Are you redeeming the culture when you parody it or its style, or simply ripping it off? “Who Wants to go to Heaven?”, “Who wants to be a Gazillionaire?” and the most clever of all, “Who Wants to be a Church-onaire?” I don’t have a clue how any of these gimmicks connected to scripture. This rip off trap is a short cut. I must confess my guilt. I once played Regis in a Millionaire drama that was a lifeline short of being redeemed. We worked hard to put it together, and it was done with extreme excellence, but even as a key player, I could not tell you now what the point was. I’m not sure I could have told you then. Many of this culture’s most popular shows are pretty horrid when it comes to values. Millionaire is about greed. Survivor is about treachery. The bad guy wins.
With mistakes behind us, we work on how to redeem culture. One story, presented while we were at Ginghamsburg church in Ohio, was from John, where Jesus curses the fig tree. We felt then that the original metaphor of fruit, vines, and branches would still connect somewhat with this culture, but we gave it an extra push by sharing the story through the eyes of the freshly popular Crocodile Hunter. Viewers would identify it both by scripture reference and metaphor. We have shown that piece several times at conferences and often we ask the crowd for the biblical metaphor, and it never fails that several will always yell out “vine and the branches”. If we can balance cultural references and biblical messages we will be successful at reaching the world we currently live in.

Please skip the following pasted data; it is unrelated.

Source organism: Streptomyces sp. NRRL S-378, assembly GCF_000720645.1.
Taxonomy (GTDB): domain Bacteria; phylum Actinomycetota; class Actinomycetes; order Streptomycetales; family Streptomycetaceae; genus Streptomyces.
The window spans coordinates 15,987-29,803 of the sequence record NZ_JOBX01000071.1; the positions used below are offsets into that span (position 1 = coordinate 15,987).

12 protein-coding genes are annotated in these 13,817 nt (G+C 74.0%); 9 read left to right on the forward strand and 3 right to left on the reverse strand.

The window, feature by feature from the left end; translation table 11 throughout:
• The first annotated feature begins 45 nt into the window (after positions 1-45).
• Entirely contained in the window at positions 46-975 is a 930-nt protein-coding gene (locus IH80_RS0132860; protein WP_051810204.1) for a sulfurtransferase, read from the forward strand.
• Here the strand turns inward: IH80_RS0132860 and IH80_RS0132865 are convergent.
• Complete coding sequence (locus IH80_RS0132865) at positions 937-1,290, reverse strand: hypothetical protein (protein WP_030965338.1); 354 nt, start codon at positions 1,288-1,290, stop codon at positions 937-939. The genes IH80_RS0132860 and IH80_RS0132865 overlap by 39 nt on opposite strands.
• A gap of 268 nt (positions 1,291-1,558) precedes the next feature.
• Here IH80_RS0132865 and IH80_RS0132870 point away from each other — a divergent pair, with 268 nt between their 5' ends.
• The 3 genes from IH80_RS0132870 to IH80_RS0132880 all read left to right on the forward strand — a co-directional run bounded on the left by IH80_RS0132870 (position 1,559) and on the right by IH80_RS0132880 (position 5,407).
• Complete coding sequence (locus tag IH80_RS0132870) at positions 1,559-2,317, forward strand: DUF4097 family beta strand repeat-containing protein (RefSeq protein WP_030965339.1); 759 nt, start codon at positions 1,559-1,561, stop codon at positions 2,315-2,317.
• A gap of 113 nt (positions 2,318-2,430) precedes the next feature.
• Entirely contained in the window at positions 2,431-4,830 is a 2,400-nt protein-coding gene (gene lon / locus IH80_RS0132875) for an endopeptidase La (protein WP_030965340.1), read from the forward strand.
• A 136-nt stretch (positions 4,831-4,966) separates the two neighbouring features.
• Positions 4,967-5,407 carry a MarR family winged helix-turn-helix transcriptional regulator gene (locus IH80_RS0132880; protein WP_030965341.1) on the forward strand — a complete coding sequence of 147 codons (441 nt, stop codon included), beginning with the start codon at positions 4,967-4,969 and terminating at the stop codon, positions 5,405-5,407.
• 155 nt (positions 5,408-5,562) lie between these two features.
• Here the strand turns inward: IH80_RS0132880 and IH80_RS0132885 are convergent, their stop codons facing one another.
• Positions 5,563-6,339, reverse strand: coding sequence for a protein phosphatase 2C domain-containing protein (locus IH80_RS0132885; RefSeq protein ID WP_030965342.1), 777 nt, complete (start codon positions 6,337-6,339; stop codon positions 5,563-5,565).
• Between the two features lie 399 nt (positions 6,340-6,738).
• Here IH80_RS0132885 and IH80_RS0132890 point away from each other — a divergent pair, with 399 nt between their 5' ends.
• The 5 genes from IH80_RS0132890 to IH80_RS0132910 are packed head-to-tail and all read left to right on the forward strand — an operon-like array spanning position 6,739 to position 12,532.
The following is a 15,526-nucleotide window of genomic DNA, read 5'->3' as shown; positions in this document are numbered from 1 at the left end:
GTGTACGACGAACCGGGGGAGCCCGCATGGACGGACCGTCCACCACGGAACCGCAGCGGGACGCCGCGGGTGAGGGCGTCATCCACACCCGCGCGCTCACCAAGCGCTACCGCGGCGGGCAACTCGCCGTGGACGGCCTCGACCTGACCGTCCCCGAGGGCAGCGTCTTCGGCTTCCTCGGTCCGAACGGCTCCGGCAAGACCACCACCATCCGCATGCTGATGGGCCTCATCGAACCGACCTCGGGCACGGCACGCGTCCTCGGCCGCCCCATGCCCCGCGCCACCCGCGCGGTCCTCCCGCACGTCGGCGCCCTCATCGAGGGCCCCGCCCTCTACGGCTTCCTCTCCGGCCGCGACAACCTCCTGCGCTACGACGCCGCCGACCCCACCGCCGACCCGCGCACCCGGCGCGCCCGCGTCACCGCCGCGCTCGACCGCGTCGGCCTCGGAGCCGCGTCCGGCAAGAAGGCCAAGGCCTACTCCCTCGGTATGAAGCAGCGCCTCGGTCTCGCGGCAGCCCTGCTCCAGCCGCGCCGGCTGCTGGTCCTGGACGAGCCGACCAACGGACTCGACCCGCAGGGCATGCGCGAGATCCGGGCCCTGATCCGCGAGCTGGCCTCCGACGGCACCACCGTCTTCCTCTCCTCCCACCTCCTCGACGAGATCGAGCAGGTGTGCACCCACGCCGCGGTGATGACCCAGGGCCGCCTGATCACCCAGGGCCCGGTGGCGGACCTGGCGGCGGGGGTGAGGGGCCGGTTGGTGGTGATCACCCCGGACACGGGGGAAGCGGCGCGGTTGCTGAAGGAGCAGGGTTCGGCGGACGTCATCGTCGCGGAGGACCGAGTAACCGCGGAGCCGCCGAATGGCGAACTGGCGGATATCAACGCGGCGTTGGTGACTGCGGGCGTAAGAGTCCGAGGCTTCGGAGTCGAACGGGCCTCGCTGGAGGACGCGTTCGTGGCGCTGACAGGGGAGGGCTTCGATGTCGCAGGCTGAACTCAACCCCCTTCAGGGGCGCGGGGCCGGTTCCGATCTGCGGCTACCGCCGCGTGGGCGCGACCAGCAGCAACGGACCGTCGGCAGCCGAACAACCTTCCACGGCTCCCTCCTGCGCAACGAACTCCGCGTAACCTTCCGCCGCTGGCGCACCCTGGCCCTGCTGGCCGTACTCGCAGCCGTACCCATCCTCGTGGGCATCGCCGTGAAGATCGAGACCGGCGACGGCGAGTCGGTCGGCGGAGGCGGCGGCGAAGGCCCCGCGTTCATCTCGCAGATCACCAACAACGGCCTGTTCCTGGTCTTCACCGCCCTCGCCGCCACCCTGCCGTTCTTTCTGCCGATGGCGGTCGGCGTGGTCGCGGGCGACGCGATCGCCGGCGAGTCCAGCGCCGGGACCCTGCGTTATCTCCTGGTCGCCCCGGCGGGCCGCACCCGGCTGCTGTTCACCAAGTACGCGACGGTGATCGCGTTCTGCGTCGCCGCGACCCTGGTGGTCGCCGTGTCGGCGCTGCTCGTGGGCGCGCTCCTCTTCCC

A seminary professor recently told me of a student that wanted to use a film clip for a class project that showed Jesus cursing and flipping the finger, which deeply offended the professor (and me). As I listened to his story, it occurred to me that in all probability his student wasn’t attracted by the clip because she found it offensive, or shocking for its own sake, but rather found something in it that reflected to her Jesus’ humanity. She probably wasn’t agnostic, but ignorant of boundaries that help us, as believers understand our Lord.
It is not our job as ministers to bring the church into the world, but rather through exposing the church to the world, lift the world out of its own mire. If a worshipper leaves the spectacle of experiential, digital age worship with only the memory of a pop culture reference, than that worship has stumbled. The purpose of such a reference, or a metaphor or story or experience of any kind, is to draw people into an experience of God. The worshipper should re-enter their work-a-day world, bump into that reference, and be reminded of God’s ongoing presence in their lives, not that their church did a cheesy counterfeit of it. The world comes to church not for second-rate imitations, but for an experience of God, which is only possible if it is something that they can understand.
Another complaint that we hear (mainly from the digital and largely absent under 30 audience) is that “contemporary worship” is a feeble re-creation of what was once pop culture. One of the biggest challenges is to continue to find ways to redeem current cultural expression. Each generation tends to make their particular forms and styles holy. This is a natural reaction. Most of us tend to confuse Christ and the horse he rode into our lives, so to speak. We’re fairly young, but as we progressively get older and potentially more separated from dominant cultural expression, we will find it increasingly difficult to avoid falling into a comfortable pattern of creating worship that works for us, and not for the world.